Beach Boys' appeal endures PDF Print E-mail
Written by DAVID DUPONT, Sentinel Arts & Entertainment Editor   
Thursday, 01 August 2013 09:12
The sounds of the 1960s have endured.
Mike Love, one of the founders of the Beach Boys, sees that night after night in the reaction of fans.
And it's not only the Beach Boys. The music of Motown and the Beatles continues to resonate with the fans who grew up with those sounds, and their children, and their grandchildren.
The music drew from a long line of predecessors, Little Richard, the Everly Brothers, Chuck Berry, among others. New artists drew inspiration from those sounds, and created their own music.
"Then all hell broke loose," Love said in a recent telephone interview.
Even on the Beatles' home turf, the Beach Boys held their own, being named top pop group in England in 1966.
And unlike the Beatles, who famously flamed out, The Beach Boys have persisted despite troubles and tragedy.
The band's musical guru Brian Wilson famously stepped away from touring because of mental health issues. Two of the founding members, Brian Wilson's brothers and Love's cousins, Carl and Dennis Wilson, have died.
The band has fractured, reformed, been shuffled off the charts by succeeding pop styles, many of which bore the imprint of their influence. But in one form or another the band still tours, regularly.
The Beach Boys, featuring Love and long-time member Bruce Johnston, a Grammy-winning songwriter in his own right, will perform the grandstand concert at the Wood County Fair Saturday at 8:30 p.m. Tickets are $25 to $40. Call (419) 352-0441.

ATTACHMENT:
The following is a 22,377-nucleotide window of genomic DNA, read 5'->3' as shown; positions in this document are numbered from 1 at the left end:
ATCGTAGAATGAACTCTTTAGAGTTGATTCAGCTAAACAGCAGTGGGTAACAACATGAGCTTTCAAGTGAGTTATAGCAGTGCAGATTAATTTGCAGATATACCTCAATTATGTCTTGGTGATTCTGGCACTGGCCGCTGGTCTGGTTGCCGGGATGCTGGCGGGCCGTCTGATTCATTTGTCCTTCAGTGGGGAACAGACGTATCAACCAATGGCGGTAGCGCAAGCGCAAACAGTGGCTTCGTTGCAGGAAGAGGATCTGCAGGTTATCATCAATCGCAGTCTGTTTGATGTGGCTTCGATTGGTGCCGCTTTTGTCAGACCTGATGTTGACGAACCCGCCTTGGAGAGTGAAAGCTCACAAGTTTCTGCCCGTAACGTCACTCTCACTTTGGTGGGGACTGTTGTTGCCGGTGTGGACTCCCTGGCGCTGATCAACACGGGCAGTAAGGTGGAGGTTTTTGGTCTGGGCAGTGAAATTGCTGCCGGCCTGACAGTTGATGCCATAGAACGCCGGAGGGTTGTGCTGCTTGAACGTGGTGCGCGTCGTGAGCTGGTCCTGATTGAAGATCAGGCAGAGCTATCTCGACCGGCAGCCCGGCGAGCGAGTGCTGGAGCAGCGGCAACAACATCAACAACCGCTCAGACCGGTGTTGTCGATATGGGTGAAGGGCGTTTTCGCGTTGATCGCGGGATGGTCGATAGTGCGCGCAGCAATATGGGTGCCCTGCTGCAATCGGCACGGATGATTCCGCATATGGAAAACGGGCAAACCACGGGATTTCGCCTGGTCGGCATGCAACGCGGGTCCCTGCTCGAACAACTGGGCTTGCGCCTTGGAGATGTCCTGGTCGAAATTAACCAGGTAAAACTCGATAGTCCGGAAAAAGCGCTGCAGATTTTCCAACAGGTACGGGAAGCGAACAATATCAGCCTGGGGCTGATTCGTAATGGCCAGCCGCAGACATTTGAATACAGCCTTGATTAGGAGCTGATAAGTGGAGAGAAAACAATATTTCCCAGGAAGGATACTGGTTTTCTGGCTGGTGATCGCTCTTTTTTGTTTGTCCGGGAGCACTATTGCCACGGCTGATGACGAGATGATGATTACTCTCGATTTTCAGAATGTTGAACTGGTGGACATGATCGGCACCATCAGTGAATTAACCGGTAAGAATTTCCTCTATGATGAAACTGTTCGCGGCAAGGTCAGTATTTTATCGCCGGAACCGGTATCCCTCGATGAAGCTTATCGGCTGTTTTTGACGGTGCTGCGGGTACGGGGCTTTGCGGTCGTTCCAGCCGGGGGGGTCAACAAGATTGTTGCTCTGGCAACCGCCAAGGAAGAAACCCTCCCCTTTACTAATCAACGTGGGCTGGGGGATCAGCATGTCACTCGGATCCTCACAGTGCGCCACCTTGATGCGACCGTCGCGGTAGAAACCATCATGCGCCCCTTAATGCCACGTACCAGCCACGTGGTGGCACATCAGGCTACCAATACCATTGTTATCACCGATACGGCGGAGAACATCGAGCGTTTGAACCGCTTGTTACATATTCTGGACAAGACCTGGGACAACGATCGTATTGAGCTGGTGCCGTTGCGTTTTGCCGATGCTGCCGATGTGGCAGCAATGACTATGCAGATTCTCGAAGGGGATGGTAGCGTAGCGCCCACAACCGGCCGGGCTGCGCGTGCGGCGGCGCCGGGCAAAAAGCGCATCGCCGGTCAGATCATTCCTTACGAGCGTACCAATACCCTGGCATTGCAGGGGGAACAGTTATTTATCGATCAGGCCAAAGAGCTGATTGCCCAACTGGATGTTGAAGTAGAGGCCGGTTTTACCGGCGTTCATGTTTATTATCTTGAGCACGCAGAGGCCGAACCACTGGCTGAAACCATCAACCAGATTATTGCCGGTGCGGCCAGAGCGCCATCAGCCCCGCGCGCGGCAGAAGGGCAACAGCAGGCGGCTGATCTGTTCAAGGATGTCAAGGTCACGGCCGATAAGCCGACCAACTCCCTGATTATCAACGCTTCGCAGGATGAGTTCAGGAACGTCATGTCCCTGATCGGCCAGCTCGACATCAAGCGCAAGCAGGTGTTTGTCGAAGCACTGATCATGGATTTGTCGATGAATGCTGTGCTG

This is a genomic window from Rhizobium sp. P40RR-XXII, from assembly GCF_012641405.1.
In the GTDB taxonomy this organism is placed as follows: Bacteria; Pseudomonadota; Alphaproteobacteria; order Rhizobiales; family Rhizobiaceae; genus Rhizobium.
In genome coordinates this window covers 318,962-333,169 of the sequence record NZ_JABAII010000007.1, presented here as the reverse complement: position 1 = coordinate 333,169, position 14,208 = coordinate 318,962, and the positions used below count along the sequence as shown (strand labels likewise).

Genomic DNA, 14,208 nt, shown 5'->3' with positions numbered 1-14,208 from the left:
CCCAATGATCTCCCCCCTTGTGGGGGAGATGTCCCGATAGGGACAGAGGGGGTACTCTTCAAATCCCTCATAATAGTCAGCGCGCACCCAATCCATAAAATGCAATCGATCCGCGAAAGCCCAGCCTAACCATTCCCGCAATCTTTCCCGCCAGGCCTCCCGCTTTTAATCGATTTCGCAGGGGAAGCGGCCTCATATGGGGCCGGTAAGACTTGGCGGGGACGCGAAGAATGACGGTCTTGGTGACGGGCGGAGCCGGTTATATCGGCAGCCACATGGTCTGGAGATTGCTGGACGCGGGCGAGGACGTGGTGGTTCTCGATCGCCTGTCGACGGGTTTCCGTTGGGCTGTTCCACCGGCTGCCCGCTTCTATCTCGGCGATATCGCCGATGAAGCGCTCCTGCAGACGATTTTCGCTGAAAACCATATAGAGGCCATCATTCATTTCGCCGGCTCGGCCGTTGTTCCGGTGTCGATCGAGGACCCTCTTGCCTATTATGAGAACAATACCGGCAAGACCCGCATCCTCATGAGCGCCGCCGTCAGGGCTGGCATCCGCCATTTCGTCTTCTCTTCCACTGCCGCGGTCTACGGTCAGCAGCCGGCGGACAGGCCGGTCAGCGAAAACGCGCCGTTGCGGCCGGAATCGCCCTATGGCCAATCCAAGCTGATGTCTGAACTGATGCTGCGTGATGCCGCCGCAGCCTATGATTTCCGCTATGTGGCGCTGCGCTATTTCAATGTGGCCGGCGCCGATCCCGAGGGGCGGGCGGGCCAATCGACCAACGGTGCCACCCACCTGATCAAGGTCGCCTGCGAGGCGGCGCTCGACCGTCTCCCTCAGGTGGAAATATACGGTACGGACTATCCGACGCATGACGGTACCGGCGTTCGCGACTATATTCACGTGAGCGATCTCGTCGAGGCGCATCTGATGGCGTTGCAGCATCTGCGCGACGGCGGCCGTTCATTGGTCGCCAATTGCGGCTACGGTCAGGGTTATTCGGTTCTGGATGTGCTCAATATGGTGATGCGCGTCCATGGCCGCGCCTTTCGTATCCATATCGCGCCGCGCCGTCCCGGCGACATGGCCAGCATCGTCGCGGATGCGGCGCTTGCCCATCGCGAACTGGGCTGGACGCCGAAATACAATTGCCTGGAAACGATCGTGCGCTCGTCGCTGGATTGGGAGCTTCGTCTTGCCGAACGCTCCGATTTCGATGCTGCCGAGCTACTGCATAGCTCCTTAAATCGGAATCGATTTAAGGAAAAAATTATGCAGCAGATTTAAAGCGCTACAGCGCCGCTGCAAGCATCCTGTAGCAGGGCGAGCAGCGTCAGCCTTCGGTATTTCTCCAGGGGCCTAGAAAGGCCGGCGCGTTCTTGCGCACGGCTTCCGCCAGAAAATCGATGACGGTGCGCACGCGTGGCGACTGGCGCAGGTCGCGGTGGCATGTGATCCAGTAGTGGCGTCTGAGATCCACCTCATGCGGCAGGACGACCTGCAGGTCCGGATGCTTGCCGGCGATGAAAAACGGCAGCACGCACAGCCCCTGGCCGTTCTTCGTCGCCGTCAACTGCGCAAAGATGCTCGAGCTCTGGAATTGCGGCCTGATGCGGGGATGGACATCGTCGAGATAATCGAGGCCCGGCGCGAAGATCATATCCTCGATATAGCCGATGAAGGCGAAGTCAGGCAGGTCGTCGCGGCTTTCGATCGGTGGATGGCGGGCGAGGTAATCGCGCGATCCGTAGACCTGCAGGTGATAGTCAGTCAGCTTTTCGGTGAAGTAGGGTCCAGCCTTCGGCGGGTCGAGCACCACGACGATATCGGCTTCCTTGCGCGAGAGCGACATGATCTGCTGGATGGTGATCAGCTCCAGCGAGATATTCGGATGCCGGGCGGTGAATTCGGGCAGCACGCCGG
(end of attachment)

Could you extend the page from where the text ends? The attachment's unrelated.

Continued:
They are joined by Christian Love (Mike Love's son), Randell Kirsch, Tim Bonhomme, John Cowsill, formerly of The Cowsills, and Scott Totten.
Love said the band works hard to stay true to its hits.
"I go out every night and do my best to replicate those songs," Love said. "Those songs have some pretty intricate and complex four-part harmonies. They're challenging to do. You have to be on your toes to be able to replicate those songs with authenticity in the same keys with the same arrangements. We're obsessed with that."
They work hard at it keeping their voices in shape "so every night you can recreate those songs."  When they sing "California Girls," their oldest fans will "be able to close their eyes and it'll be 1965 again."
How those fans of all ages react brings the spontaneity to the performance, he said. It's the way they listen intently to the ballads, or dance to rocking numbers.
"It's pretty incredible the degree that people enjoy those songs," Love said. "A miracle really."
Love was singing with his cousins before the seminal pop band was formed. He remembered attending youth sessions at the Presbyterian church his family attended. Brian Wilson would come along for the singing. After intoning hymns, they would walk home singing doo-wop and Everly Brothers tunes. In harmony, always in harmony.
From the rich musical environment of the 1950s, Love said, "we gravitated more to the groups, the harmonies."
Those influences included the tight, four-part jazz voicings of the Four Freshmen, a group that was inspired by the sound of Stan Kenton's trombone section. The Beach Boys can still whip out its version of the Freshmen hit "Their Hearts Were Full of Spring."
And "The Sloop John B," which they adapted from The Kingston Trio, still has a place in their shows,
Then there was Chuck Berry who inspired them with "his guitar licks and clever lyrics."
They blended that rich American tradition into a distinctive, sunny sound that the world first heard on "Surfin' Safari" in 1961, followed by "Surfin' USA" in 1962.
"It's amazing how our original fans still come out to see us," Love said. "We're are a perfect act for a fair because the children and grandchildren of our original fans all love the music of The Beach Boys."
At the root was a love of singing together, Love said. "We're just blessed people," he said, "to have a hobby that we loved to do just casually and have that become a profession and a long lasting one at that, and one that people still appreciate to this day. It's a real blessing."
Last Updated on Thursday, 01 August 2013 09:37

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